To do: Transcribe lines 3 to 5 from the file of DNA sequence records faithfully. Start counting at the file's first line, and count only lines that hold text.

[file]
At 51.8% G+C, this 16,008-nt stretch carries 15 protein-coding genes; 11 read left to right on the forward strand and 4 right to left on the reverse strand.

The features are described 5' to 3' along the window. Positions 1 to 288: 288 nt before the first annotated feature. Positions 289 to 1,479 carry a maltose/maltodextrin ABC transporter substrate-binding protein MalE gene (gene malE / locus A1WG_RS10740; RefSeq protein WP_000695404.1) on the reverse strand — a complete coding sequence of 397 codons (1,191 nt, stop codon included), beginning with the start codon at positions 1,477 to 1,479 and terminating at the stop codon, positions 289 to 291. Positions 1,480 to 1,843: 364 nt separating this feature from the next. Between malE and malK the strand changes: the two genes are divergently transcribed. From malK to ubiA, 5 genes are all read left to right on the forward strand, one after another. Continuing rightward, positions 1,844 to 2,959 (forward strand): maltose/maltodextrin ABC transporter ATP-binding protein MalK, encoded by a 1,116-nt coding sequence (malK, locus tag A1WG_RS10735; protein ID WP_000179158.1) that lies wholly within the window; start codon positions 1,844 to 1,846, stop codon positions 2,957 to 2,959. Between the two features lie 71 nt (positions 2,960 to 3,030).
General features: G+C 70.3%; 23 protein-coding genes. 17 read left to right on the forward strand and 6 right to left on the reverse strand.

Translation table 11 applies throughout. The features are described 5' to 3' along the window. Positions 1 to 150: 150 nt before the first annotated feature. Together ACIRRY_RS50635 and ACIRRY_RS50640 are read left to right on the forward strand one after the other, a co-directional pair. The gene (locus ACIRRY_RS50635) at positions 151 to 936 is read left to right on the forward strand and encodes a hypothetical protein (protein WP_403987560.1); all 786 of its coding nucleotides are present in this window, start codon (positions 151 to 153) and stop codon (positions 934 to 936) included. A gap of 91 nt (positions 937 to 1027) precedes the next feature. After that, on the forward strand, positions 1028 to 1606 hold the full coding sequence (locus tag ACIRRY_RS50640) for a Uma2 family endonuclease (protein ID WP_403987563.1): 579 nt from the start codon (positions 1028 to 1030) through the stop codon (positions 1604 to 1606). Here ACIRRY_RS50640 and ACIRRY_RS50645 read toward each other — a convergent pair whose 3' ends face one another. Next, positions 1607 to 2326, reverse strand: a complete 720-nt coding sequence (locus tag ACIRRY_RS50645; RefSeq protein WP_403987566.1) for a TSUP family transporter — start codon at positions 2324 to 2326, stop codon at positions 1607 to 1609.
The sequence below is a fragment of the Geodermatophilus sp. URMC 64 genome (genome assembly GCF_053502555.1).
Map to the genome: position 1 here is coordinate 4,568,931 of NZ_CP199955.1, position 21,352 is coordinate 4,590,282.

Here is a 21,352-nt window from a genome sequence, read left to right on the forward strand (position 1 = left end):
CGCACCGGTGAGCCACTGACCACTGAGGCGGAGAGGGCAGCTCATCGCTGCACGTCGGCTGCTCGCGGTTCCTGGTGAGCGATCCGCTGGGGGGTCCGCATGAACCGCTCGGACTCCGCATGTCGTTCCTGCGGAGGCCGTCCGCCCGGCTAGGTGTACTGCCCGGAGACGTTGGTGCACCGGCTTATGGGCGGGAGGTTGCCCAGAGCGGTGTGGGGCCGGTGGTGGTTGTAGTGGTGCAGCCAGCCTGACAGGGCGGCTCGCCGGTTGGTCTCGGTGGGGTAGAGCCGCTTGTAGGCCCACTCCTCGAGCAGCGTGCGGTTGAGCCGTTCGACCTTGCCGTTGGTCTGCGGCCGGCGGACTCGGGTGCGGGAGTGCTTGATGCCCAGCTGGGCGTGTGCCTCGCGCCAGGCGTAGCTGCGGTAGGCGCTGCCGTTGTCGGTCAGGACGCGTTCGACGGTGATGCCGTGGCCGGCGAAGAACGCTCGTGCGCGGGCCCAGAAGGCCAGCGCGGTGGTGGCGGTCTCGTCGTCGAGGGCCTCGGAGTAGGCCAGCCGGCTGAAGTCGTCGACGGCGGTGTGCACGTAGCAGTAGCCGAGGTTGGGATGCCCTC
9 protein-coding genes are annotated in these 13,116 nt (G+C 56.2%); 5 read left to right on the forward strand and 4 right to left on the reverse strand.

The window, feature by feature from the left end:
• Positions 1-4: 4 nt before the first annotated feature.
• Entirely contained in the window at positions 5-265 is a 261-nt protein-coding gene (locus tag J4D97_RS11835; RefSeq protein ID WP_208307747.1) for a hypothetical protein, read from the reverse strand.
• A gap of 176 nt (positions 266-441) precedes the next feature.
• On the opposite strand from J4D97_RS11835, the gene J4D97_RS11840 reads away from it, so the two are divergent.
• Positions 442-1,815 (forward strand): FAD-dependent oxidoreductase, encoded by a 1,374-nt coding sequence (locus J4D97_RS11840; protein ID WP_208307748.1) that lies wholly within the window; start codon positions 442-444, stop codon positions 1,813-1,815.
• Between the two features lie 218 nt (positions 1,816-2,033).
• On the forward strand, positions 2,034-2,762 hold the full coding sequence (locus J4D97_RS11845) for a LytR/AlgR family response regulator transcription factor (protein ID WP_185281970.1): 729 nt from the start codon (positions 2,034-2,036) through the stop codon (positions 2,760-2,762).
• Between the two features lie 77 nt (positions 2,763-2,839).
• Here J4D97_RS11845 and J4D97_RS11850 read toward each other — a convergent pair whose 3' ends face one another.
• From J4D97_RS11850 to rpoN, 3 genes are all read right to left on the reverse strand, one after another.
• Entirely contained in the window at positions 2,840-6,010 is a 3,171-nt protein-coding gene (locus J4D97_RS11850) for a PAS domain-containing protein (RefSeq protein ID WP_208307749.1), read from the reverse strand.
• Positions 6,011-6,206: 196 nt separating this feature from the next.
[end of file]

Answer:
General features: G+C 70.3%; 23 protein-coding genes. 17 read left to right on the forward strand and 6 right to left on the reverse strand.

Translation table 11 applies throughout. The features are described 5' to 3' along the window. Positions 1 to 150: 150 nt before the first annotated feature. Together ACIRRY_RS50635 and ACIRRY_RS50640 are read left to right on the forward strand one after the other, a co-directional pair. The gene (locus ACIRRY_RS50635) at positions 151 to 936 is read left to right on the forward strand and encodes a hypothetical protein (protein WP_403987560.1); all 786 of its coding nucleotides are present in this window, start codon (positions 151 to 153) and stop codon (positions 934 to 936) included. A gap of 91 nt (positions 937 to 1027) precedes the next feature. After that, on the forward strand, positions 1028 to 1606 hold the full coding sequence (locus tag ACIRRY_RS50640) for a Uma2 family endonuclease (protein ID WP_403987563.1): 579 nt from the start codon (positions 1028 to 1030) through the stop codon (positions 1604 to 1606). Here ACIRRY_RS50640 and ACIRRY_RS50645 read toward each other — a convergent pair whose 3' ends face one another. Next, positions 1607 to 2326, reverse strand: a complete 720-nt coding sequence (locus tag ACIRRY_RS50645; RefSeq protein WP_403987566.1) for a TSUP family transporter — start codon at positions 2324 to 2326, stop codon at positions 1607 to 1609.
The sequence below is a fragment of the Geodermatophilus sp. URMC 64 genome (genome assembly GCF_053502555.1).